Saturday, December 31, 2005

Eretz Israel, Ersatz Germany

Else Lasker-Schüler (1869-1945) was unique. She broke the conventions of poetry as easily as she broke the conventions of femininity. She became the prototype of the Weimar artist, poor, almost homeless, living off handouts in Berlin boarding houses. She was androgynous and promiscuous, styling herself in oriental clothes and playing with the boundaries of gender. Her own friends assumed that she was insane.



As much as she played with gender, she also clung to her Jewishness. She explores aspects of Jewish identity in many works. Her understanding of Jewishness, however, was not taken from Judaism itself. It was constructed from within German culture. She interpreted the contents of Judaism in terms of the spirituality that pervaded German culture of the early twentieth century. It borrowed the emotions and elation of poetry and music. But when she was forced into exile from Germany, her sense of Jewishness collapsed.

Lasker-Schüler structured identity in rather unique ways. She styled herself to express a multivalent personality, dressing androgynously, acting promiscuously, and speaking of herself in different genders. She was once recorded as saying, “Thank G-d I am Jew,” referring to herself in the masculine rather than feminine. The personalities that she created, for herself and in her works, were seldom self-representations. At times they mediated between self and society; other times, they were perspectives of a complex personality.

Lasker-Schüler’s earliest writings reflected, in part, the bleak landscape of the Wuppertal, an industrial region on the right bank of the Rhine River to the north of Cologne, where she was born. Her play, Die Wupper, did not so much critique industrialism than mystify the region. Her works had already showed propensities for abstraction and expressionism. None of her other works revealed a desire to promote the local, the Land, and her later works, during the period when she lived in Berlin, showed more appreciation for cosmopolitanism and striving for universalism.

Her Heimat, if any, was German. Language was her home, the source of her ideas, the root of her universe.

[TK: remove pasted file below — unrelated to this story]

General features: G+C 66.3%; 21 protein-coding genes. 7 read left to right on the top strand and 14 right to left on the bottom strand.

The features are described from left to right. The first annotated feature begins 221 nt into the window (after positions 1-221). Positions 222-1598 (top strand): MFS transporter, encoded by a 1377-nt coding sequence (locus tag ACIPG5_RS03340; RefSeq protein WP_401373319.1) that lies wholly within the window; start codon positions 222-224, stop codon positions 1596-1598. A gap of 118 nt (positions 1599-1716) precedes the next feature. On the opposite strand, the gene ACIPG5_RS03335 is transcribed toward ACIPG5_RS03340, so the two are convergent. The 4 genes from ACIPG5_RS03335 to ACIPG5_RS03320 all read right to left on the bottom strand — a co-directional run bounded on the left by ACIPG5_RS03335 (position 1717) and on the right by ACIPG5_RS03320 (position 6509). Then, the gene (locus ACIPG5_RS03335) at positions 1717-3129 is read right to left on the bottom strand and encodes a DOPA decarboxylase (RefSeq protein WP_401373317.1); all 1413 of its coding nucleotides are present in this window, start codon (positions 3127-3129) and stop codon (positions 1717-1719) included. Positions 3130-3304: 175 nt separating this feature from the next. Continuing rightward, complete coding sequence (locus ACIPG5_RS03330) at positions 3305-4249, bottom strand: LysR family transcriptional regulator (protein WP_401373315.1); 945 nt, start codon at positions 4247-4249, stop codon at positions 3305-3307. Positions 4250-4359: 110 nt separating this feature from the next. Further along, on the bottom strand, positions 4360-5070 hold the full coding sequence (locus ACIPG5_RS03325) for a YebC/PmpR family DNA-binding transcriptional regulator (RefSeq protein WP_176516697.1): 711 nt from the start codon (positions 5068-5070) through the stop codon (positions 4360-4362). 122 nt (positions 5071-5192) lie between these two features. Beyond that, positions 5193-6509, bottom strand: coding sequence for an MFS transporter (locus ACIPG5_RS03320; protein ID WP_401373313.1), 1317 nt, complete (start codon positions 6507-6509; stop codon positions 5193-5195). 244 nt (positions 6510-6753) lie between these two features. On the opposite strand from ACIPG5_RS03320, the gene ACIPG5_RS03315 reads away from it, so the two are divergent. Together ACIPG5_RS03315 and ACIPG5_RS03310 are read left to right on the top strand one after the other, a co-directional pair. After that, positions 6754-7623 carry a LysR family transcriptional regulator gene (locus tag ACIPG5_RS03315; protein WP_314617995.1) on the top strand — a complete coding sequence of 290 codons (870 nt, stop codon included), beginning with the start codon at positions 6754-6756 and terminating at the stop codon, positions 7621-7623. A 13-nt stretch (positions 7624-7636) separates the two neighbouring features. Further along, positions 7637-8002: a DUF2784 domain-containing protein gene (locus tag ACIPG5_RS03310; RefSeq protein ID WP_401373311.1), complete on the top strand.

I do not know the speech
Of this cool land,
I cannot keep its pace.
Her concepts of Jewish identity and femininity were built from her understanding, and revolt against, German literature. Her Hebrew Ballads have been criticized for lacking a solid sense of Jewish traditions. She was either non-chalant or ignorant of tradition, building an ethnic (rather than religious) understanding of Judaism. Miller says that the ballads employ the narratives of the Old Testament (Tanakh) to criticize the misogyny, patriarchy (read Jacob and Esau) and militarism of German society. (It has also been suggested that her ignorance was a condition shared by other Jewish women of the time–their religious education was not valued.)


In the 1930s Lasker-Schüler became a favorite target of the Nazis. She was the worst of Weimar, the epitome of the intellectual Jewess. Moreover, she had been subjected to several attacks. She moved to Switzerland, but eventually her German citizenship was revoked in 1938, requiring her to move to Palestine.

She seemed indifferent to Palestine. Rather than seeing it as a new home, it was a permanent exile. She was not at ease with Palestine, Israel, Jerusalem, Hebrew or Yiddish. She felt separated from other Jews, especially when they resented German language as a symbol of antisemitism and genocide. The romantic attachment that she showed towards Palestine in her early poetry never materialized when it became her home. Moreover, the language in which she expressed herself became hostile terrain.

Lasker-Schüler was not the only Jewish author who wrote in German to experience the alienation from it. Yvan Goll, an Alsatian Jews, escaped the conundrum of German by also writing in French (although seldom the same poems in both languages.) Another Alsatian, Nathan Katz, found the local dialect of the tiny Sundgau as a fruitful place from which to compose in a Germanic dialect. Most notoriously, Paul Celan reinvented German by unearthing archaic language and composing impossible compounds, stretching the abilities of the German language to their limit.

German-Jews, in many cases, found it difficult to separate themselves from German culture, even after awareness of the Holocaust was widespread. They came to believe in its value, and to trust in their own assimilation. The sounds of Wagner continued to move them to tears.

Lasker-Schüler seemed similarly trapped. Able to reinvent femininity, she was trapped by labguage. Her late, post-exile works revealed feeling of homelessness, the loss of a cultural realm that should could call home. Even as the Holocaust forced her to confront the incompatibility of Judaism and German culture, she fought to keep the ruined terrain of German language as a refuge from her feelings of isolation and separation.

Ich habe zu Hause ein blaues Klavier
Und kenne doch keine Note.

(At home I have a blue piano
although I know none of the notes)

Es steht im Dunkel der Kellertür,
Seitdem die Welt verrohte.

(It is dark in the cellar
since the world was brutalized)

Es spielten Sternenhände vier
– Die Mondfrau sang im Boote –
Nun tanzen die Ratten im Geklirr.

(It played in 4/4 time
--the moon woman sang on the boat--
now the rats dance with its clanging.)

Zerbrochen ist die Klaviatür…
Ich beweine die blaue Tote.

(Broken is the piano's lid ...
I bemaon the blue death.)

Ach liebe Engel öffnet mir
– Ich aß vom bitteren Brote –
Mir lebend schon die Himmelstür –
Auch wider dem Verbote.

(Oh dear Angel open to me
--I have eaten from the bitter bread--
The gates of Heaven are already open to me,
contrary to prohibition.)

[English phrases translated by yours truly.]


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